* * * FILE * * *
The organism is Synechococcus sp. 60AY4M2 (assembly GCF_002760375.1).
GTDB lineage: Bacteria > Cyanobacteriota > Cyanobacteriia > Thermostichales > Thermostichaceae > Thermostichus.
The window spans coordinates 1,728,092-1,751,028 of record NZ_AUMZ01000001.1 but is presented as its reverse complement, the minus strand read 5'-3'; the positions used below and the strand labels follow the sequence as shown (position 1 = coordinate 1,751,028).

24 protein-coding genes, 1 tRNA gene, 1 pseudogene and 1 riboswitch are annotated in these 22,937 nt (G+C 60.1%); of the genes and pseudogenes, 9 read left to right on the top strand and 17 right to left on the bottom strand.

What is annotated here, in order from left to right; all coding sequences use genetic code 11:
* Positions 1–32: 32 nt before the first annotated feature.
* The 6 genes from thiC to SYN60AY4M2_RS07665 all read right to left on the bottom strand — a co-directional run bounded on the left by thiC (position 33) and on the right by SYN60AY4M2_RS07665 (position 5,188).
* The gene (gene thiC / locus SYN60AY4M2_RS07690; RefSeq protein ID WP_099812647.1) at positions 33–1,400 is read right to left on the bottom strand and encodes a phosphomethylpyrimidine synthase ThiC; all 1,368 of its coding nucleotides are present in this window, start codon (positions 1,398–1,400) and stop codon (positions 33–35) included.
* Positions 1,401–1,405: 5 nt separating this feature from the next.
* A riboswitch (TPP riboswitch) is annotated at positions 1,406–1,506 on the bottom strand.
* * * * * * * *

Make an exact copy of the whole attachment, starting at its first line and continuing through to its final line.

The organism is Synechococcus sp. 60AY4M2 (assembly GCF_002760375.1).
GTDB lineage: Bacteria > Cyanobacteriota > Cyanobacteriia > Thermostichales > Thermostichaceae > Thermostichus.
The window spans coordinates 1,728,092-1,751,028 of record NZ_AUMZ01000001.1 but is presented as its reverse complement, the minus strand read 5'-3'; the positions used below and the strand labels follow the sequence as shown (position 1 = coordinate 1,751,028).

24 protein-coding genes, 1 tRNA gene, 1 pseudogene and 1 riboswitch are annotated in these 22,937 nt (G+C 60.1%); of the genes and pseudogenes, 9 read left to right on the top strand and 17 right to left on the bottom strand.

What is annotated here, in order from left to right; all coding sequences use genetic code 11:
* Positions 1–32: 32 nt before the first annotated feature.
* The 6 genes from thiC to SYN60AY4M2_RS07665 all read right to left on the bottom strand — a co-directional run bounded on the left by thiC (position 33) and on the right by SYN60AY4M2_RS07665 (position 5,188).
* The gene (gene thiC / locus SYN60AY4M2_RS07690; RefSeq protein ID WP_099812647.1) at positions 33–1,400 is read right to left on the bottom strand and encodes a phosphomethylpyrimidine synthase ThiC; all 1,368 of its coding nucleotides are present in this window, start codon (positions 1,398–1,400) and stop codon (positions 33–35) included.
* Positions 1,401–1,405: 5 nt separating this feature from the next.
* A riboswitch (TPP riboswitch) is annotated at positions 1,406–1,506 on the bottom strand.